It's not a method I would recommend trying to employ long term but if you're way behind on a deadline, it's surely effective. There's nothing quite like spending a solid 15+ hours immersed in your story. My dog hated it, of course and she's been edgy ever since, barking at me if I go too long without paying attention to her.
On Sunday I struggled to write anything at all, though I managed a thousand words or so. Yesterday it was the same thing. So there's that to consider as well before you go out and decide to write a novel in three days. I suppose that's why they give you a whole month.
My experience did reaffirm in my mind that bailing on my bad idea was the right decision. I don't think I could possibly have banged out 17,000 words in one day if I were still working on the first idea.
Now Thanksgiving has passed and I'm trying to get back into a steady writing routine, which is hard since I'm not at home and thus none of my other routines are in place.The deadline of November 30th is looming in my mind, terrifying all my muses into hushed murmurs but I know that I'll get there.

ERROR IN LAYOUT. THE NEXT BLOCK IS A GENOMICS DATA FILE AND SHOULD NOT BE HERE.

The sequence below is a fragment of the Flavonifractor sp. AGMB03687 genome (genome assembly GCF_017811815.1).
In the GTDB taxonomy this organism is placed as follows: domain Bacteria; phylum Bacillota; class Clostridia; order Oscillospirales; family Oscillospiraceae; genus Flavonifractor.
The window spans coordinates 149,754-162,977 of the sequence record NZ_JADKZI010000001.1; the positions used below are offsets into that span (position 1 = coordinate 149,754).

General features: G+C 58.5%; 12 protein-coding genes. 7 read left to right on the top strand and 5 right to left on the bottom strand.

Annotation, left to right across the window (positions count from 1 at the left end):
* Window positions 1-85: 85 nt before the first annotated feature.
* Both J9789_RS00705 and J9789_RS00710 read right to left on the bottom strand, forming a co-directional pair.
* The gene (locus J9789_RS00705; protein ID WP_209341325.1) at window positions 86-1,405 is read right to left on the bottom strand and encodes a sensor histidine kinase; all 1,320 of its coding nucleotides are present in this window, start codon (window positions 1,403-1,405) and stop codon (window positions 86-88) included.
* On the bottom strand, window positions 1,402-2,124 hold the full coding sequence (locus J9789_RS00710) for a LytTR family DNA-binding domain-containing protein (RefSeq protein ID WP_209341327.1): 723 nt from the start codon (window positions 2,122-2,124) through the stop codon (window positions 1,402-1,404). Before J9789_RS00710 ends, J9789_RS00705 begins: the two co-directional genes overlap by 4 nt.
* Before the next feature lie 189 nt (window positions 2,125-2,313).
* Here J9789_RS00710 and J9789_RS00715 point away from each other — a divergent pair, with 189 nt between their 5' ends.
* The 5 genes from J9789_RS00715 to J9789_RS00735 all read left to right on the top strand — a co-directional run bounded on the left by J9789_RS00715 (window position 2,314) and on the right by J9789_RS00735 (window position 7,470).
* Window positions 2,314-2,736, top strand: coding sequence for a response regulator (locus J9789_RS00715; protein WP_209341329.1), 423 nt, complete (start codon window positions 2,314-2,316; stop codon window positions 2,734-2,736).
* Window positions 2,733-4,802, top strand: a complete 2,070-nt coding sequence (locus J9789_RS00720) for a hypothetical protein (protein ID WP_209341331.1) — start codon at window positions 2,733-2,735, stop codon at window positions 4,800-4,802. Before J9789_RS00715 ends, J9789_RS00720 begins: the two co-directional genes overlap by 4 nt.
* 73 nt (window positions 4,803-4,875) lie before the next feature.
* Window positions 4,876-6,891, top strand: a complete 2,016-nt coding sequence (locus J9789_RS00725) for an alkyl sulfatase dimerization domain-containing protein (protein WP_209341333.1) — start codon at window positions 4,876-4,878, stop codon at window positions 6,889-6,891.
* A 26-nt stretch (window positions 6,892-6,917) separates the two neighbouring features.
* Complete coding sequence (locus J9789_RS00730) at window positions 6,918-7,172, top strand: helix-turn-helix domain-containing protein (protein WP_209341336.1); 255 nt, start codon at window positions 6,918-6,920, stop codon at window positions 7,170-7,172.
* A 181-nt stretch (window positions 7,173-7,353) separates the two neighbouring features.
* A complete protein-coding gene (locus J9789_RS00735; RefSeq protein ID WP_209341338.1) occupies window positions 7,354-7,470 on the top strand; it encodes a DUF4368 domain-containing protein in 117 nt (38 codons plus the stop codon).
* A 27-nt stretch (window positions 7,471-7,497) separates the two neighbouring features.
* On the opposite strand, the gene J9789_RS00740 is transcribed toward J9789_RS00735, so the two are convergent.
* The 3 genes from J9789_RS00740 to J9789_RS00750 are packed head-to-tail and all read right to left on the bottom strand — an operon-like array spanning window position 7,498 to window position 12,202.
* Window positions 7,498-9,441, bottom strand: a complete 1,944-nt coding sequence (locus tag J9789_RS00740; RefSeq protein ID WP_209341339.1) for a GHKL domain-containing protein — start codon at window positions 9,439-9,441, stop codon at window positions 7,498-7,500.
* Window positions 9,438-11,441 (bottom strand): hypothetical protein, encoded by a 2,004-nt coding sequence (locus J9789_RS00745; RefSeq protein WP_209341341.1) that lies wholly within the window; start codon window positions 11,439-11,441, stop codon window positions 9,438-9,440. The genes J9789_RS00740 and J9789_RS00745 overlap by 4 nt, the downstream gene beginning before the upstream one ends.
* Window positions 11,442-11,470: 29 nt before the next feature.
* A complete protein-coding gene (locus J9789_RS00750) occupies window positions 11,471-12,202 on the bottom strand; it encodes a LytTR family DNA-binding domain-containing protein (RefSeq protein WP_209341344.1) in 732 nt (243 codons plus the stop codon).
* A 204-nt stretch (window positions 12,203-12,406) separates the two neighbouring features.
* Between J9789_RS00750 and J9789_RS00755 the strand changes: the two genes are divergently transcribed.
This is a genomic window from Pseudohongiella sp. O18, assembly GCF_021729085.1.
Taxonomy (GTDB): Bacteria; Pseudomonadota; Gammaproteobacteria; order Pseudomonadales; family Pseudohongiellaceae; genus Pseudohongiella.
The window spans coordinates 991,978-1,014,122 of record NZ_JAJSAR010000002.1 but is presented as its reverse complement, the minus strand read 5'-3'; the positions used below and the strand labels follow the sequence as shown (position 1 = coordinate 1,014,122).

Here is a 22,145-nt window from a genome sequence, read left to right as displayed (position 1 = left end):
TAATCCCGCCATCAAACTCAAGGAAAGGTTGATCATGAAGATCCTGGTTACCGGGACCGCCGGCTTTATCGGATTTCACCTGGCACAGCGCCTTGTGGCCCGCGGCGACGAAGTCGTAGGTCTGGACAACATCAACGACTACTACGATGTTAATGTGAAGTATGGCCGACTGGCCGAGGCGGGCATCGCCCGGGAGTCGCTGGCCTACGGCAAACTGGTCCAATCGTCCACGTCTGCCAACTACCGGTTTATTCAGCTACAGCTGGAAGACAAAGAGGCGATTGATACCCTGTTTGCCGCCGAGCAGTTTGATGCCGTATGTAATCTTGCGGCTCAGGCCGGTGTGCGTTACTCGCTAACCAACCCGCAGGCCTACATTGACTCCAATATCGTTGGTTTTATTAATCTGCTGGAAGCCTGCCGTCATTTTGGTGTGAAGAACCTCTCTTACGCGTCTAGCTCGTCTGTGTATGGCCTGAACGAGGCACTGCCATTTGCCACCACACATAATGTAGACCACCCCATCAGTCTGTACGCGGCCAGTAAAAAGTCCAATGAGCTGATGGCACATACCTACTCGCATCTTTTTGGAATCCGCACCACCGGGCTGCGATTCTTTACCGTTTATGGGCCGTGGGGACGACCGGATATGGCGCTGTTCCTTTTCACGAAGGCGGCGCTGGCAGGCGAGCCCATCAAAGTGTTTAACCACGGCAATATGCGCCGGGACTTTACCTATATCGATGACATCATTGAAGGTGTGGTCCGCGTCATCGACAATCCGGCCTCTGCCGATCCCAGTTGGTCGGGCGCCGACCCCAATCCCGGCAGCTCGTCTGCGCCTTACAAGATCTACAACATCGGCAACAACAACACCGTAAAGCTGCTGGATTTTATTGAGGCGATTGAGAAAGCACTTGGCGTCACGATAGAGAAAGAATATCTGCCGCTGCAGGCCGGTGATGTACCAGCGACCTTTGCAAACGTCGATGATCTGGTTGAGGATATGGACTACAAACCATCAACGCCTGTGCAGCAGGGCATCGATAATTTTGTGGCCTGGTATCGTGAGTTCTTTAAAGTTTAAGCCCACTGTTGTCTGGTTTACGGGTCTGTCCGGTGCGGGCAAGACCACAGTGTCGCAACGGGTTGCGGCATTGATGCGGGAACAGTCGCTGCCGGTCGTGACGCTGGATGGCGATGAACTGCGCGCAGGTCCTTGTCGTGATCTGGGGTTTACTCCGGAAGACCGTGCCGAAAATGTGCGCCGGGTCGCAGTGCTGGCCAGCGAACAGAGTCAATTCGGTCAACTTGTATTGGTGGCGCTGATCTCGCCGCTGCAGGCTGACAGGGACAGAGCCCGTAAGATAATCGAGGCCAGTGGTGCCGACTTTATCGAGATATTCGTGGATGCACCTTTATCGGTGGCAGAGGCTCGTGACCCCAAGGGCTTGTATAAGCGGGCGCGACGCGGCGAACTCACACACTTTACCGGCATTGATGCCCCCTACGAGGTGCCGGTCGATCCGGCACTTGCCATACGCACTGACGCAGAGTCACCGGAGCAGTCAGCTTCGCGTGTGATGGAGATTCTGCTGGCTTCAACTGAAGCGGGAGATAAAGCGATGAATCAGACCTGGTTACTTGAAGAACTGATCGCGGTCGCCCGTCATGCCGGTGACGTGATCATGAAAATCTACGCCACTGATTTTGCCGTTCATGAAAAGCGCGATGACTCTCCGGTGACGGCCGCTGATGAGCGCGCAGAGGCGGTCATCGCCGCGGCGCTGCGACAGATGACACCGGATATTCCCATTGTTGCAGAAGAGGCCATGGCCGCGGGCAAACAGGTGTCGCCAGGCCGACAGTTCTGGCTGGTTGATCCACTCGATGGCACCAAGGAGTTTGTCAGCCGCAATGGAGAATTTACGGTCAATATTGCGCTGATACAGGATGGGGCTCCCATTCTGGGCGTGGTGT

I wrote before about it being okay to edit while you write. I hold fast to what I meant by that but I've been experiencing the other side of the coin this past week. Wanting to delete instead of alter. Don't delete! Keep your words. You may completely abandon the scene later or you might find something you can salvage from it. In the middle of your first draft don't just go slashing and burning because you don't like something. Especially when you're participating in a word count challenge.
Clearly my thoughts are kind of scattered today and they have been ever since I fried my brain with my write-athon. I think there are important lessons to be learned from that kind of experience and I'm still trying to sort them all out and see how best to apply them in my every day writing life. Hopefully it will all make sense to me soon and I will be able to write about it with some coherency.
How's your NaNo coming? Are you going to make it?